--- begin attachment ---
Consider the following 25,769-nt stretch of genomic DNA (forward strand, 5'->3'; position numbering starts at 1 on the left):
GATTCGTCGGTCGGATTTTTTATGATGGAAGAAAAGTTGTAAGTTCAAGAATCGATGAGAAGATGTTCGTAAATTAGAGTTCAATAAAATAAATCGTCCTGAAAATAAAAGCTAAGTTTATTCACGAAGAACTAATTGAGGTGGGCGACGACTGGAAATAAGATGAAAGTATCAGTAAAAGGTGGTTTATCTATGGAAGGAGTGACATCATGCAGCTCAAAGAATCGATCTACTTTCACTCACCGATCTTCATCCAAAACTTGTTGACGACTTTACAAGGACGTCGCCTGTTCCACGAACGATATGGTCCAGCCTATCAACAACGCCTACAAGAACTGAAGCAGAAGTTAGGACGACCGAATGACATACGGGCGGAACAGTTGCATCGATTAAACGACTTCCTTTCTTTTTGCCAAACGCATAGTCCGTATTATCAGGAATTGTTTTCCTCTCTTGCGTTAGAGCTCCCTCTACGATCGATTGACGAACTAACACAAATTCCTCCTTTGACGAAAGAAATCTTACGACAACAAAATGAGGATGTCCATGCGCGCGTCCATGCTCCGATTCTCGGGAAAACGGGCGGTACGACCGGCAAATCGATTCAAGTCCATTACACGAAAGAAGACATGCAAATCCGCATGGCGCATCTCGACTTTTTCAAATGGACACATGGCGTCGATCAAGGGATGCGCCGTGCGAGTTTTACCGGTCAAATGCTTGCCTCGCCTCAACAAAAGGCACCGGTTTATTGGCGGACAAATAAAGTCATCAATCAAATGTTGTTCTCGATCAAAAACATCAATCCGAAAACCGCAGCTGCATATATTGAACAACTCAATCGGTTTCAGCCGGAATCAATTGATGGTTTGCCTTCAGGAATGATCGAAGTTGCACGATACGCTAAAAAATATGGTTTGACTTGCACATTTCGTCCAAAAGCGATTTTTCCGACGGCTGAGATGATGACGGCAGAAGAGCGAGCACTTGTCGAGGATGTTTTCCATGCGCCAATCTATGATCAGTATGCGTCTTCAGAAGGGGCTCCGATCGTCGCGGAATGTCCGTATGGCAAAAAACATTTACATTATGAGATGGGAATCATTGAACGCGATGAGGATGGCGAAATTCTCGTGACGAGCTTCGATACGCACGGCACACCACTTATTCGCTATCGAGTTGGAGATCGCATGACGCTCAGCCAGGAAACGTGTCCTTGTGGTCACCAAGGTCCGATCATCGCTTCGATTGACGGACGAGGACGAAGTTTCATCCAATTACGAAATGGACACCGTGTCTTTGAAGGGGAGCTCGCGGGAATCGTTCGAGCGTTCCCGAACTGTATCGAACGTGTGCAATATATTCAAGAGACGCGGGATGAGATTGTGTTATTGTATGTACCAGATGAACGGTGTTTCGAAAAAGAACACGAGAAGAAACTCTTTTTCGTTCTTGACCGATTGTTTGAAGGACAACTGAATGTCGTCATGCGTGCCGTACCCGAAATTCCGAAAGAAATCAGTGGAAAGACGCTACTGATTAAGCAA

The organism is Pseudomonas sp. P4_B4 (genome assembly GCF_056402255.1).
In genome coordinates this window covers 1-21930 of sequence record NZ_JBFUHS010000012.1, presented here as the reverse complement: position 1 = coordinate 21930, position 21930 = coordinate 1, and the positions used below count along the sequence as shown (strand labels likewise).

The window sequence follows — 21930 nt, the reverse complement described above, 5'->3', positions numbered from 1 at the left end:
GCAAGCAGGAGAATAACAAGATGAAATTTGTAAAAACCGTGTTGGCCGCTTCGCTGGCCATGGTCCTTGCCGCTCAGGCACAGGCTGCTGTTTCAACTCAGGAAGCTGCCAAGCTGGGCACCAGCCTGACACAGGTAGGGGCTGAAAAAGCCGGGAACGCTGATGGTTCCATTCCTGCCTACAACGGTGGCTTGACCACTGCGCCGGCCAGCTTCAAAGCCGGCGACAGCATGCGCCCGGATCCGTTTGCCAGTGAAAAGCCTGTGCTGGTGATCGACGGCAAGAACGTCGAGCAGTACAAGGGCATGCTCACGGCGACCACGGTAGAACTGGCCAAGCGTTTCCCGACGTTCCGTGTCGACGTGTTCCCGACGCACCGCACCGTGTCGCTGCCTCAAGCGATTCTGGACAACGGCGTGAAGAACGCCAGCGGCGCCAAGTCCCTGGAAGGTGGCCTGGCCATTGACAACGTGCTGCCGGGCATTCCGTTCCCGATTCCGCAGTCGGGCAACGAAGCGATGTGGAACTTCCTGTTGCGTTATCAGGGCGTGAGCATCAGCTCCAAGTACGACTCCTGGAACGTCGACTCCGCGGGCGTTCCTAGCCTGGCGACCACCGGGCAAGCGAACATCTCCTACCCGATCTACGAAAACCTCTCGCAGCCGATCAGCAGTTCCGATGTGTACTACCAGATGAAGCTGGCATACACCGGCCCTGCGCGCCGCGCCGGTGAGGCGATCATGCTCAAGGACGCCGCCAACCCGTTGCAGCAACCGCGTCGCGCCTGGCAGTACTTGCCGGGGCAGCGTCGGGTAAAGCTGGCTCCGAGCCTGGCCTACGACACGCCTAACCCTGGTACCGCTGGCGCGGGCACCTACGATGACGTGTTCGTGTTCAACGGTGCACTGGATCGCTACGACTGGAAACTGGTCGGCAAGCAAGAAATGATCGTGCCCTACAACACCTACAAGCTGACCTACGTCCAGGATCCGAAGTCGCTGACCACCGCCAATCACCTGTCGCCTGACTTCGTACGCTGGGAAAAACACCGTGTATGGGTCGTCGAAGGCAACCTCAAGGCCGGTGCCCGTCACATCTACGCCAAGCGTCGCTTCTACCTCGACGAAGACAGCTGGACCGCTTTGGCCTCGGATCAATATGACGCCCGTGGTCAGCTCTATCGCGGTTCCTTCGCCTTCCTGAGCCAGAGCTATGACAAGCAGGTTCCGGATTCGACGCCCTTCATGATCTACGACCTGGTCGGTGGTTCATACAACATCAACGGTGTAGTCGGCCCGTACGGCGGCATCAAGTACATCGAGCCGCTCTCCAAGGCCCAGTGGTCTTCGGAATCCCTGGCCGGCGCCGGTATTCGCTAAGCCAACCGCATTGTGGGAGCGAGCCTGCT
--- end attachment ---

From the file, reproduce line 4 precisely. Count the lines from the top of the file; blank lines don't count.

In genome coordinates this window covers 1-21930 of sequence record NZ_JBFUHS010000012.1, presented here as the reverse complement: position 1 = coordinate 21930, position 21930 = coordinate 1, and the positions used below count along the sequence as shown (strand labels likewise).